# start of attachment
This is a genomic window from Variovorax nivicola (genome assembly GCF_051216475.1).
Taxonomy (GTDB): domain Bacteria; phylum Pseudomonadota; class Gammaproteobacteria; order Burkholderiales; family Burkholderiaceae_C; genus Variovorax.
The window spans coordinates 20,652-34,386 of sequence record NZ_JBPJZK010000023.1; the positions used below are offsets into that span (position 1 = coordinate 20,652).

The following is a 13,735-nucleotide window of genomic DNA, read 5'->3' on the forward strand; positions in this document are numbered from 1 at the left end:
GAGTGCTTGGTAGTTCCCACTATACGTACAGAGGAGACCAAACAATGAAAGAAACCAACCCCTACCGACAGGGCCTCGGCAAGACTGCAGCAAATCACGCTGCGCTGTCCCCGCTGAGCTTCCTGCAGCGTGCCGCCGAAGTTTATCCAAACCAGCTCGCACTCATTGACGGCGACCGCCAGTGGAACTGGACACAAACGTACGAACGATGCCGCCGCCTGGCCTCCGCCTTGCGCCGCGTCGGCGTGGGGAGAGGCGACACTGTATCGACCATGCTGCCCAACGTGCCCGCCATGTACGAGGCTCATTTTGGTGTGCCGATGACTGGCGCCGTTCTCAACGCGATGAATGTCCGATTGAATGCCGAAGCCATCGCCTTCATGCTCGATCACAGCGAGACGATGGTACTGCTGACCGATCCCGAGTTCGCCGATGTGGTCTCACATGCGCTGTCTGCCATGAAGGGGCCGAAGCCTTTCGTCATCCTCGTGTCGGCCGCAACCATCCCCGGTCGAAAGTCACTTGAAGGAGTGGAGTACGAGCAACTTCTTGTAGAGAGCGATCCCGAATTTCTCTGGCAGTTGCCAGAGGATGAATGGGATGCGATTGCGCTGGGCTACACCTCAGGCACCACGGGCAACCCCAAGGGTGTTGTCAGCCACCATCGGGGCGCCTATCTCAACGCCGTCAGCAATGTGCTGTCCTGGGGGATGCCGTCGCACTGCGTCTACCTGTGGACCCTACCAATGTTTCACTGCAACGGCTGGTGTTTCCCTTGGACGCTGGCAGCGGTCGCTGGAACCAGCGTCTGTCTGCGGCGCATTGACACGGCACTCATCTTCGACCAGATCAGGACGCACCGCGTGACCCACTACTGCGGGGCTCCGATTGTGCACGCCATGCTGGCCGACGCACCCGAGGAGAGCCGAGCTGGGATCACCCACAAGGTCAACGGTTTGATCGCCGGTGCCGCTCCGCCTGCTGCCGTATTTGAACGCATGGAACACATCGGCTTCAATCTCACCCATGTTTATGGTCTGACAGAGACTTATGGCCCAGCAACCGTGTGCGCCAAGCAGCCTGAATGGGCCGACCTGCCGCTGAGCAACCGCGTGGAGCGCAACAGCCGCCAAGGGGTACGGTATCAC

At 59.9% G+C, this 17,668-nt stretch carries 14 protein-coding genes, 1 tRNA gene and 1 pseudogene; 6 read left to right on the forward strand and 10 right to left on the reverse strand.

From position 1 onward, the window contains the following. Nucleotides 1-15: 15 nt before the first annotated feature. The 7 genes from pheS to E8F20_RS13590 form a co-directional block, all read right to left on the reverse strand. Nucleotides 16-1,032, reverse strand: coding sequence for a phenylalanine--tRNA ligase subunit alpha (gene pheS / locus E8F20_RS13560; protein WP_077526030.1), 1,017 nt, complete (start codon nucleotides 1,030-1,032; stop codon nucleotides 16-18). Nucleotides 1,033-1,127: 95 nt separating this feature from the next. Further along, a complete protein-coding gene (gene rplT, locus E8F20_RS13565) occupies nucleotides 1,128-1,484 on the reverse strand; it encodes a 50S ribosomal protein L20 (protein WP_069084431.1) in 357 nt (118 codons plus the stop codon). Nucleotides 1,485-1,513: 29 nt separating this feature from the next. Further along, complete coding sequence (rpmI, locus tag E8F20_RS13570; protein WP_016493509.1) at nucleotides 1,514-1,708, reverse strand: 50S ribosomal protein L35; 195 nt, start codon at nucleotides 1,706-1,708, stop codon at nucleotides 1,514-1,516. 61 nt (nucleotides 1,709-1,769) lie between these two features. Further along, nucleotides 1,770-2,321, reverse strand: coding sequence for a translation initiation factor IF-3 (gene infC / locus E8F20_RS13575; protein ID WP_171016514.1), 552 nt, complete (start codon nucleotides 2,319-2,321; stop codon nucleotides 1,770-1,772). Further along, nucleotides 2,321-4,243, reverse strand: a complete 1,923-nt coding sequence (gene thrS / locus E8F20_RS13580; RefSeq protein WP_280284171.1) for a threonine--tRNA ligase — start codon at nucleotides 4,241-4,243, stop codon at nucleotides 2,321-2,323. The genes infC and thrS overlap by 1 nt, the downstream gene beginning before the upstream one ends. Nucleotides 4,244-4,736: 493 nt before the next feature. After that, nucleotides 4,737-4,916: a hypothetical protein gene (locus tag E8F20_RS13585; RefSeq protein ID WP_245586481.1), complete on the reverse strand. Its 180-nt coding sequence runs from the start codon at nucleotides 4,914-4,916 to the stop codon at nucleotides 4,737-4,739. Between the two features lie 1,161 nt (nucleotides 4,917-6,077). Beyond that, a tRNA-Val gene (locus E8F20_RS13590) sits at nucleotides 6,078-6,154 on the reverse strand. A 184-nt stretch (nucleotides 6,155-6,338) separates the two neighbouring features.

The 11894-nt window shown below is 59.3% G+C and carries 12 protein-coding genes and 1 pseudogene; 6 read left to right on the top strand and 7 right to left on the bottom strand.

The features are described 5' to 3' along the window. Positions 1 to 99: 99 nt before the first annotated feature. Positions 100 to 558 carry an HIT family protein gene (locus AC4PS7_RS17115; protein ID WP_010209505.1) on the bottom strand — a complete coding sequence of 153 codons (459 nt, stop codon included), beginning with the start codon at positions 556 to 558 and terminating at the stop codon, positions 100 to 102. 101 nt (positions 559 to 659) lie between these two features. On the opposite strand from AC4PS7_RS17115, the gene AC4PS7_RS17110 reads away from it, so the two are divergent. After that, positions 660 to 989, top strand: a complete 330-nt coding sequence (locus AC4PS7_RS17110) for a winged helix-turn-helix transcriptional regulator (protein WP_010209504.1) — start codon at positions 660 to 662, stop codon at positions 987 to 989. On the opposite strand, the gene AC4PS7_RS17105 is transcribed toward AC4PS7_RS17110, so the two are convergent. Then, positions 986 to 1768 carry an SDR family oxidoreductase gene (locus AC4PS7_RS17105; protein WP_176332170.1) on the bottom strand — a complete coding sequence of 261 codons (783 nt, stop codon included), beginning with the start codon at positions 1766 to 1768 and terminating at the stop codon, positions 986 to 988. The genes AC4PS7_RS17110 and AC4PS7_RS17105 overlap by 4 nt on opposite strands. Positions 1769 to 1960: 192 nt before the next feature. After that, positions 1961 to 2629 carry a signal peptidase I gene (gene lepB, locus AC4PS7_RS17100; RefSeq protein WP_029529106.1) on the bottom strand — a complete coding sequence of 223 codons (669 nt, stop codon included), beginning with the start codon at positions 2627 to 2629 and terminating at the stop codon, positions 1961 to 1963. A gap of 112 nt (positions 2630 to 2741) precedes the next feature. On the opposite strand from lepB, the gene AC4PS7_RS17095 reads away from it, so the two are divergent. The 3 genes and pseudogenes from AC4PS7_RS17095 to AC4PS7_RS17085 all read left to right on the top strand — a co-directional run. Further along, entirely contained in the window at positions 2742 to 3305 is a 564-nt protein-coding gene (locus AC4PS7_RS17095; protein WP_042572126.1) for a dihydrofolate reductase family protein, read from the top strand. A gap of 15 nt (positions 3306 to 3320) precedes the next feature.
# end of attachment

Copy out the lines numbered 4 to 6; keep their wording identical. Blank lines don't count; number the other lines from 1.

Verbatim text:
The following is a 13,735-nucleotide window of genomic DNA, read 5'->3' on the forward strand; positions in this document are numbered from 1 at the left end:
GAGTGCTTGGTAGTTCCCACTATACGTACAGAGGAGACCAAACAATGAAAGAAACCAACCCCTACCGACAGGGCCTCGGCAAGACTGCAGCAAATCACGCTGCGCTGTCCCCGCTGAGCTTCCTGCAGCGTGCCGCCGAAGTTTATCCAAACCAGCTCGCACTCATTGACGGCGACCGCCAGTGGAACTGGACACAAACGTACGAACGATGCCGCCGCCTGGCCTCCGCCTTGCGCCGCGTCGGCGTGGGGAGAGGCGACACTGTATCGACCATGCTGCCCAACGTGCCCGCCATGTACGAGGCTCATTTTGGTGTGCCGATGACTGGCGCCGTTCTCAACGCGATGAATGTCCGATTGAATGCCGAAGCCATCGCCTTCATGCTCGATCACAGCGAGACGATGGTACTGCTGACCGATCCCGAGTTCGCCGATGTGGTCTCACATGCGCTGTCTGCCATGAAGGGGCCGAAGCCTTTCGTCATCCTCGTGTCGGCCGCAACCATCCCCGGTCGAAAGTCACTTGAAGGAGTGGAGTACGAGCAACTTCTTGTAGAGAGCGATCCCGAATTTCTCTGGCAGTTGCCAGAGGATGAATGGGATGCGATTGCGCTGGGCTACACCTCAGGCACCACGGGCAACCCCAAGGGTGTTGTCAGCCACCATCGGGGCGCCTATCTCAACGCCGTCAGCAATGTGCTGTCCTGGGGGATGCCGTCGCACTGCGTCTACCTGTGGACCCTACCAATGTTTCACTGCAACGGCTGGTGTTTCCCTTGGACGCTGGCAGCGGTCGCTGGAACCAGCGTCTGTCTGCGGCGCATTGACACGGCACTCATCTTCGACCAGATCAGGACGCACCGCGTGACCCACTACTGCGGGGCTCCGATTGTGCACGCCATGCTGGCCGACGCACCCGAGGAGAGCCGAGCTGGGATCACCCACAAGGTCAACGGTTTGATCGCCGGTGCCGCTCCGCCTGCTGCCGTATTTGAACGCATGGAACACATCGGCTTCAATCTCACCCATGTTTATGGTCTGACAGAGACTTATGGCCCAGCAACCGTGTGCGCCAAGCAGCCTGAATGGGCCGACCTGCCGCTGAGCAACCGCGTGGAGCGCAACAGCCGCCAAGGGGTACGGTATCAC

At 59.9% G+C, this 17,668-nt stretch carries 14 protein-coding genes, 1 tRNA gene and 1 pseudogene; 6 read left to right on the forward strand and 10 right to left on the reverse strand.